Scientists were amazed to find that, without a brain, the single-celled slime mold Physarum Polycephalum has a memory when it comes to where food is located. I didn’t find this all that remarkable. I’m fairly convinced I’m brainless too since I can never seem to find my car in any parking lot I’ve ever encountered, yet if I’ve been inside a grocery store once I exhibit instant recall for which aisle the Hershey’s is on.
Here it is January, the month where we show great emotion and are ecstatically happy about the cold and snow, cue, snowmachiners, snowboarders and ice fishermen, plus others whose brains have frozen in place. I’ll admit I used to snowmachine and ski, but I’ve only ice-fished twice. The first time because I didn’t realize what perishing somewhere similar to Siberia would look like, and the second because too many years had lapsed and I’d forgotten how much I didn’t like hypothermia.
The other segment of the populace are sane people, pining for warmer days and down on their knees nightly asking God to bring a heat lamp to put over their town. Actually, there is one more bunch, those who get out of Dodge before those chapped-cheek skiers with sappy grins appear. They’re brainy folks who leave for the winter and are sure to watch, not the geese because those diehards are still around at Thanksgiving, but instead, the humble hummingbirds. At the first sign of frost those little buckaroos look at one another and announce in their best cowboy tongue, “Saddle up boys, we ride at daylight.”
Here we are, the holidays are over and spring is a long way off, as we glance back to see if there’s any knowledge to glean from the past year. I can tell you, without a lot of exaggeration, Gar wakes up every morning, remembers who he’s hitched to, and despondently thinks, “I’ve given up on my dreams – this is as good as life will ever get.” One day he appeared uncharacteristically jolly, so I told him a story in order to get him back on track. There was a middle-aged nurse, Terri, who was caring for an elderly gentleman in the hospital. He noticed a young couple kissing in the hall and dreamily murmured to Terri, “Ain’t love grand.” Without hesitation she deadpanned, “I wouldn’t know, I’m married.” I looked at Gar and raising my eyebrows, said matter-of-factly, “There you have it.” He’s never sure if I’m jesting or being rotten so he basically lives life looking glum.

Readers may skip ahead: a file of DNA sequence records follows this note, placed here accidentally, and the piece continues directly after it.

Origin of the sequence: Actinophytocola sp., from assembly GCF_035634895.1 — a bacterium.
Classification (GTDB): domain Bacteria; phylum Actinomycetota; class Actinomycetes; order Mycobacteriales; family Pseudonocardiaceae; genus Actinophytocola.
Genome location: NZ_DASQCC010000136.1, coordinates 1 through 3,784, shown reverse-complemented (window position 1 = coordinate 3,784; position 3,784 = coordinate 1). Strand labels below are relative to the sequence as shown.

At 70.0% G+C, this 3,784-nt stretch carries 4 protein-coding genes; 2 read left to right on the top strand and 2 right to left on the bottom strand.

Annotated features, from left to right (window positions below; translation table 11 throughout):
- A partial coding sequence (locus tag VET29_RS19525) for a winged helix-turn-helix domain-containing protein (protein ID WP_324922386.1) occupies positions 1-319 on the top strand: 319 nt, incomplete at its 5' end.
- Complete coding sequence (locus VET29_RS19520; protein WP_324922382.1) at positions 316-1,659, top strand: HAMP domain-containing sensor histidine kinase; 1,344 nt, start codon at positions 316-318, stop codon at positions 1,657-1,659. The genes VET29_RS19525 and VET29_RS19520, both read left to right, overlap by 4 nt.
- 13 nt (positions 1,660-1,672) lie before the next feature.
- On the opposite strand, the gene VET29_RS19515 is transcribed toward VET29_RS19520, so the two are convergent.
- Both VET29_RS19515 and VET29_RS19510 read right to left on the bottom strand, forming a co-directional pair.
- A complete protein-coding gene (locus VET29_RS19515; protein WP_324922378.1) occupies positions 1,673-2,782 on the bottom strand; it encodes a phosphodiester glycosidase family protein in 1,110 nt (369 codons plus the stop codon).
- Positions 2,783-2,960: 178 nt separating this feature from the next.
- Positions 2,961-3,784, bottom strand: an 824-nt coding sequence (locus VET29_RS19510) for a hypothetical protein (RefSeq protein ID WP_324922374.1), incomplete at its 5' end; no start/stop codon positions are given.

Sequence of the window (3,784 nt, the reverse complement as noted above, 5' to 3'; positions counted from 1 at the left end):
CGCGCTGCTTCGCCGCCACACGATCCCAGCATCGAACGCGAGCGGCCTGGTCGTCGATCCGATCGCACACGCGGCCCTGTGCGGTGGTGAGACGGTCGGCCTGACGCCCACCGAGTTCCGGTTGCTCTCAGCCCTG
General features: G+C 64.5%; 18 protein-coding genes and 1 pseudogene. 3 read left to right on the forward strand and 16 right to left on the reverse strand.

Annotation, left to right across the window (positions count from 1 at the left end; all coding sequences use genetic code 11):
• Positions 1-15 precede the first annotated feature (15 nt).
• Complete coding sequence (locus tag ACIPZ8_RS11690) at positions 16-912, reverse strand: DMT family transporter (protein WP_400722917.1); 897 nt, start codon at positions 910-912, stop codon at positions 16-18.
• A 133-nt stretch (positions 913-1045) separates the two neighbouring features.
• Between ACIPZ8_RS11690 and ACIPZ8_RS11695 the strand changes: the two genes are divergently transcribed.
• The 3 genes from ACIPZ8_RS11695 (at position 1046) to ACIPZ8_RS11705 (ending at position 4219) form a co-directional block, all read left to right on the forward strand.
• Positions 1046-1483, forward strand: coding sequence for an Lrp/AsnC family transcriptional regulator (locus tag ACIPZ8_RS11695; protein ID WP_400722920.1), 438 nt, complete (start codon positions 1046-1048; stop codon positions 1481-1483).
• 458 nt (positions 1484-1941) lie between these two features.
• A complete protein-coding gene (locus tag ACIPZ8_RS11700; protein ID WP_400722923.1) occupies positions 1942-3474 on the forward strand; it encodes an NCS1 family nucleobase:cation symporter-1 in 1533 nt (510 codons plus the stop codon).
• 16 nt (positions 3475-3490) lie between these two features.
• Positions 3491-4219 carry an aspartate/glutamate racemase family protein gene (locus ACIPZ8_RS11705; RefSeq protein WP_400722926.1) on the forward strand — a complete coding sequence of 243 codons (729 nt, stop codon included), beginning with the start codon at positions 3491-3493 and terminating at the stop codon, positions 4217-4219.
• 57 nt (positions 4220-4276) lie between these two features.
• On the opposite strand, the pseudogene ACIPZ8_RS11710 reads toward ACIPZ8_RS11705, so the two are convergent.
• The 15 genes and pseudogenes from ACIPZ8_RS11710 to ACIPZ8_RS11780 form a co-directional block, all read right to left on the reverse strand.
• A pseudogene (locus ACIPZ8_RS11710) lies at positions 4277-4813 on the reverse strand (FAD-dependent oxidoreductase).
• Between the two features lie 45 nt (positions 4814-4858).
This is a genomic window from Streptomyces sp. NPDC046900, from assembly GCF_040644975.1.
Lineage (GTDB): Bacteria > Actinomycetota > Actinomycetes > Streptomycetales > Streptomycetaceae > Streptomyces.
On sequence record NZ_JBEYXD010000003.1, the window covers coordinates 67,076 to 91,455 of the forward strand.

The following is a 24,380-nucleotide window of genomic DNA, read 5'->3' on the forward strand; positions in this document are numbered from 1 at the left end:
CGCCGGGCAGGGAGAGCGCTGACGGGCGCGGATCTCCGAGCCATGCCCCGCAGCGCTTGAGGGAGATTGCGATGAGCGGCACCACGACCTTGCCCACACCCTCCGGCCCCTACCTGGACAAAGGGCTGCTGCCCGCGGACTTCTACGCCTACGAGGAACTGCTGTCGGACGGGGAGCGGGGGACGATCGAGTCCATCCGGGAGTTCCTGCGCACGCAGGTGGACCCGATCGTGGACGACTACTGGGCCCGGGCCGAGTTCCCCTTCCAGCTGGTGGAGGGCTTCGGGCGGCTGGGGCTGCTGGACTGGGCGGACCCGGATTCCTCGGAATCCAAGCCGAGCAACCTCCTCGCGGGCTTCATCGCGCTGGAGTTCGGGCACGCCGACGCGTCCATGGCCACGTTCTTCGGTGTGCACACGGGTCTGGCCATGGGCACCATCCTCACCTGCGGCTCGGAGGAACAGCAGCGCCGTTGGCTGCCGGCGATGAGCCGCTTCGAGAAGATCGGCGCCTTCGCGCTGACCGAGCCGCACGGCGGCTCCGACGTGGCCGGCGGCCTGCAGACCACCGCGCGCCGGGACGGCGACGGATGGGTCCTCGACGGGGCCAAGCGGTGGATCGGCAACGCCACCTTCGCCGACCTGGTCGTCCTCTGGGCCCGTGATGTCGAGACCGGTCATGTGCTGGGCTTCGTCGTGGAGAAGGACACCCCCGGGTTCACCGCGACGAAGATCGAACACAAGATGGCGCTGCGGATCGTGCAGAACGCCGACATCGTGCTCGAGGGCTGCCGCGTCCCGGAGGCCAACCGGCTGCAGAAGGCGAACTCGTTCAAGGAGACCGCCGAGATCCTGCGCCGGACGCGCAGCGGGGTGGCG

On that same day I asked him, “Do you think there are aliens from outer space?” Answering thoughtfully, he said, “I don’t know enough about it to even make a decision.” I stared at him because not having knowledge of a subject has never kept me from having an opinion. I said as much, and sighing, he nodded, “Ya, I’m aware.”
The past year had some great times, but keep in mind I’m easily entertained. I’ve mentioned that while wintering in the south, Gar swims while I walk. How holy of us, except then we meet up and look at our coupons. Wendy’s often had buy one Baconator, get one for $1 and free Baconator cheese fries. McDonald’s ran similar specials, as did Popeyes, Burger King, Pizza Hut, Little Caesers and Subway. While you may think using coupons puts us in the oldies section, in actuality they’ll probably land us in a cardiac ICU – and that brings to mind my cooking, which hasn’t killed us yet but there’s still time. One Sunday I wanted dessert, so I asked Gar what he’d request and he answered, “nothing.” Lean in men, I’m about to impart some wisdom. When you say “Nothing,” you mean “nothing,” but when women say “nothing,” we mean something so let’s keep those paths clear. When Gar wouldn’t give me the answer I was looking for, I ignored his ludicrous logic, which I’m sure was to jog my memory about why my thighs rub together, and dug out a new recipe. It was for frosted chocolate cake: A three-layer, easily 5 pounds and 7 inches high. Besides the basics of flour, eggs and cream, it had a tablespoon of soda, 5 teaspoons of vanilla, 2 cups of butter, 3 cups of sugar, 3 cups of dark cocoa and 7 cups of powdered sugar. I really outdid myself, but so did Gar. He never once asked anything dumb like, “How many calories are in this cardiac arrest?”
Trena Eiden [email protected]